The largest Californian wildfire in history was likely the result of the bankrupt utility’s equipment.
Bankrupt Californian utility company, PG&E, said in its earnings statement that its equipment was the “probable” Camp Fire cause. That same statement reported the highest losses the company had ever recorded.
PG&E’s statement said that investigators will likely find its equipment was the fire’s ignition point.
As the Camp Fire cause, this would make PG&E’s equipment responsible for the largest wildfire in Californian history. The blaze ripped through Northern California for half of November 2018, leaving 85 people dead, and thousands homeless. Over 13,000 homes were destroyed, including essentially the entire town of Paradise.
PG&E filed for Chapter 11 in January 2019. After facing a $10.5 billion charge for its link to the Camp Fire, its filing from late last week estimated its losses to be a record $6.9 billion for the fourth quarter.
Investigators continue to look into the Camp Fire cause and have yet to officially point the finger at PG&E.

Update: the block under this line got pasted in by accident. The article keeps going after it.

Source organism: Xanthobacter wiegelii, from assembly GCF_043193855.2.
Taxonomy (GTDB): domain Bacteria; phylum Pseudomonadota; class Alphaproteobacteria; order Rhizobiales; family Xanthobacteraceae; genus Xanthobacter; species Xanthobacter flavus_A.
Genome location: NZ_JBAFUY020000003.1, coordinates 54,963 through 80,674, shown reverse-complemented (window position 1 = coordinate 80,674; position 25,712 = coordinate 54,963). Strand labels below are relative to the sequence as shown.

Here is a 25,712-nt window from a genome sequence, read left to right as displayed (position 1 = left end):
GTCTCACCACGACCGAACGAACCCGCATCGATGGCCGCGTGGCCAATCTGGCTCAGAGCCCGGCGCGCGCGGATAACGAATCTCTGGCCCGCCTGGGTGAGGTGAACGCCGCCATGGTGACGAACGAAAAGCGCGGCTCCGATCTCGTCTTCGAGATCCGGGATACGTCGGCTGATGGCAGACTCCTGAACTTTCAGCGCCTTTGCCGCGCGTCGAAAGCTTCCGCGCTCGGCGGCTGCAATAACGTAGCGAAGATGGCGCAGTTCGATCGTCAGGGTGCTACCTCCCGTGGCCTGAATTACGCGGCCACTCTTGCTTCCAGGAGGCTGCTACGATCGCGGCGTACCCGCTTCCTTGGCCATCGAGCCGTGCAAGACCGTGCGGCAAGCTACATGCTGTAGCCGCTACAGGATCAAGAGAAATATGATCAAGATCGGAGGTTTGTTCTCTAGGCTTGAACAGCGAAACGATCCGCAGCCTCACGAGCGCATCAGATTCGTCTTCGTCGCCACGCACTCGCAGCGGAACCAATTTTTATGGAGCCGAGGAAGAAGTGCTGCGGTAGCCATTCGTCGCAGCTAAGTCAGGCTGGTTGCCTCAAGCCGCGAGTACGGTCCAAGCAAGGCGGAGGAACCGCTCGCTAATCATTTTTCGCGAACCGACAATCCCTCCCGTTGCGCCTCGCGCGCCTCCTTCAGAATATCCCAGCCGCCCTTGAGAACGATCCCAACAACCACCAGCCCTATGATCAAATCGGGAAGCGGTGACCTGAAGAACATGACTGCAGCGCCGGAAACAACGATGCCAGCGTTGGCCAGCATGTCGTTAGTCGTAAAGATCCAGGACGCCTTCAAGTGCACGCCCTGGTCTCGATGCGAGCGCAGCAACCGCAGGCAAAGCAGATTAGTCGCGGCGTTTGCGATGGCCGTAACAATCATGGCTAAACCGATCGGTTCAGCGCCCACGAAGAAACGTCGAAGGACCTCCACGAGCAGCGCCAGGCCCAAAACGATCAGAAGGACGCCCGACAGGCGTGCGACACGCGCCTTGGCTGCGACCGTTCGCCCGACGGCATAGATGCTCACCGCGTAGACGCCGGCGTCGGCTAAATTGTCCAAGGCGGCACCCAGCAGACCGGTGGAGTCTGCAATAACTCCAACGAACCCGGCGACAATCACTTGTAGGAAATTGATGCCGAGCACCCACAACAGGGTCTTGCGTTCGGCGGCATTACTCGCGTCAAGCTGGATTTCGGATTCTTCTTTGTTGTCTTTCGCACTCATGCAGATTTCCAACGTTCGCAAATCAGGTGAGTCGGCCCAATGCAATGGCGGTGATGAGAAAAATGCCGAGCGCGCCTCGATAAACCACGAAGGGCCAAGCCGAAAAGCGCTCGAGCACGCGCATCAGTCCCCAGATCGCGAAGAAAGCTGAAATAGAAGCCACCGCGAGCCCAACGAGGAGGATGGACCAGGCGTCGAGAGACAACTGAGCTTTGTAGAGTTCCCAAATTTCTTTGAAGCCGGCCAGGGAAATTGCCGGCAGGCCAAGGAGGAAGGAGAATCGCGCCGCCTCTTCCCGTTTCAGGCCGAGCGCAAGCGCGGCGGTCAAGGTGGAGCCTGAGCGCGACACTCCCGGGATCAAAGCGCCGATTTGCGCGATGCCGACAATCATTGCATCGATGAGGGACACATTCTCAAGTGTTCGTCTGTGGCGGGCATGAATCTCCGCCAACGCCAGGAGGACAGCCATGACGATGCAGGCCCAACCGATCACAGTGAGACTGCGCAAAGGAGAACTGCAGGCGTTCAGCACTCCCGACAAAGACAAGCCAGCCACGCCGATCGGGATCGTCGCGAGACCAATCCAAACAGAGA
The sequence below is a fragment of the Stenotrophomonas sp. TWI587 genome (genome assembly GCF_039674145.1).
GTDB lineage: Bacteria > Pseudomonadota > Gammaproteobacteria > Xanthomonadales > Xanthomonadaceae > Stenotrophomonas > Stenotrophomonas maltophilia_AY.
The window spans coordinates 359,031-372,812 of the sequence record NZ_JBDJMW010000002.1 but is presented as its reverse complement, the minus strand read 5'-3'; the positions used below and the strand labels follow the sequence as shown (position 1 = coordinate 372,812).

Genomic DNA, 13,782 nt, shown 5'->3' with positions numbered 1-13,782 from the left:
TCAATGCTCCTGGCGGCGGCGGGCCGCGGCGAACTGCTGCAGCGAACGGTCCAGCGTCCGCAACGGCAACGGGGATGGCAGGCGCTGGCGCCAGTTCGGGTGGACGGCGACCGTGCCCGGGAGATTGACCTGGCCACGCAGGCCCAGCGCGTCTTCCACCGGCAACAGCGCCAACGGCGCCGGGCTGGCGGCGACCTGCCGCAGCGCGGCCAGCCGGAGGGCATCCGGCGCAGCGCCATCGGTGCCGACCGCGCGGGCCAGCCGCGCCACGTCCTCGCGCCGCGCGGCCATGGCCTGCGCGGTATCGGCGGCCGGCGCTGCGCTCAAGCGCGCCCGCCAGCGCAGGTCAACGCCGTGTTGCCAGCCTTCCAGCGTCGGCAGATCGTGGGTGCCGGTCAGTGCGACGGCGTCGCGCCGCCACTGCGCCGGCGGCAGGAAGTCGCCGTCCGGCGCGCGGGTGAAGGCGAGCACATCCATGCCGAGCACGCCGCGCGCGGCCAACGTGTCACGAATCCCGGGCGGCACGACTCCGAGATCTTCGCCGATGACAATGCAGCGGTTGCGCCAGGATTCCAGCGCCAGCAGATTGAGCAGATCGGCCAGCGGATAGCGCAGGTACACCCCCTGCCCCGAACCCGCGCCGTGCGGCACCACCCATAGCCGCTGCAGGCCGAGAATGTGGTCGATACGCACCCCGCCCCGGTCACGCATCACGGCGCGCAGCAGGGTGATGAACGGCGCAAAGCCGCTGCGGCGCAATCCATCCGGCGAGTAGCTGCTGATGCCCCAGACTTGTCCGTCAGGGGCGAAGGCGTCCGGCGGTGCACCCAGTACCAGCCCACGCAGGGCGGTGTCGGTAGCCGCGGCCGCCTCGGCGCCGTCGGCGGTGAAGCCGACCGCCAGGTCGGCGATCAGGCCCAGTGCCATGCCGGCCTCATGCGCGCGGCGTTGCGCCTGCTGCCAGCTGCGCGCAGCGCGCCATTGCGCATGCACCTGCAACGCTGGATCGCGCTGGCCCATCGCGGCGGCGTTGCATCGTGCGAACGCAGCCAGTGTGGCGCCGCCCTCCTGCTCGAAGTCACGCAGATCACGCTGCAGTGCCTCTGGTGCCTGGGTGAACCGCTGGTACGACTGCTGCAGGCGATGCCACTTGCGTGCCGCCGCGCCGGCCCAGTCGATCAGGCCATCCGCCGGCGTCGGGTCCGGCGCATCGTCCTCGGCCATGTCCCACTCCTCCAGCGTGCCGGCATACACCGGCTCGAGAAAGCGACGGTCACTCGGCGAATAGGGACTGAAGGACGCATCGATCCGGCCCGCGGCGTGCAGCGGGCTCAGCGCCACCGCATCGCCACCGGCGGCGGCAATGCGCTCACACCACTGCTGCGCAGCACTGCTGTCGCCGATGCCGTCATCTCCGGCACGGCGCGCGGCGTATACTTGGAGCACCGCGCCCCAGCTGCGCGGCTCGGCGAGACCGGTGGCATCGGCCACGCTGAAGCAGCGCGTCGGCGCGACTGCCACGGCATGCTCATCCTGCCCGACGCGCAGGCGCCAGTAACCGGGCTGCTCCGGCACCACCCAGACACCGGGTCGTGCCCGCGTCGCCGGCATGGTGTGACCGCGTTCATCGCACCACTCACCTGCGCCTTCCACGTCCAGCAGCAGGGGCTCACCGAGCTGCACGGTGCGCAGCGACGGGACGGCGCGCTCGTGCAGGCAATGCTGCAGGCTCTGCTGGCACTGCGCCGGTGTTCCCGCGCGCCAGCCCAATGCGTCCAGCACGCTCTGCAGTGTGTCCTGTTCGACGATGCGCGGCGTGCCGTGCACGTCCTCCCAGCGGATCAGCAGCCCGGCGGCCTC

Investors have been watching PG&E’s movements to see whether the largest utility owner in California intended to accept additional wildfire-related charges. The company had already recorded a pre-tax loss of $2.5 billion in 2018’s second quarter.
Since the Camp Fire happened four months ago, PG&E’s market value has seen a freefall of $16 billion and is behind the filing of the largest utility bankruptcy in United States history.
“Management has concluded that these circumstances raise substantial doubt about PG&E corporation’s and the utility’s ability to continue as going concerns,” said the utility owner in its earnings report filing.
According to PG&E in its report filing from last Thursday, it had informed investigators that a transmission line located close to the ignition point had malfunctioned 18 minutes before the start of the wildfire.
It stated that investigators will find that this was the Camp Fire cause on November 8 when the blaze broke out. PG&E also stated that it would be taking another $1 billion charge for the 2017 Northern California wildfires, reported Bloomberg. Power lines were suspected as the cause of the wildfire within hours of the Camp Fire’s ignition.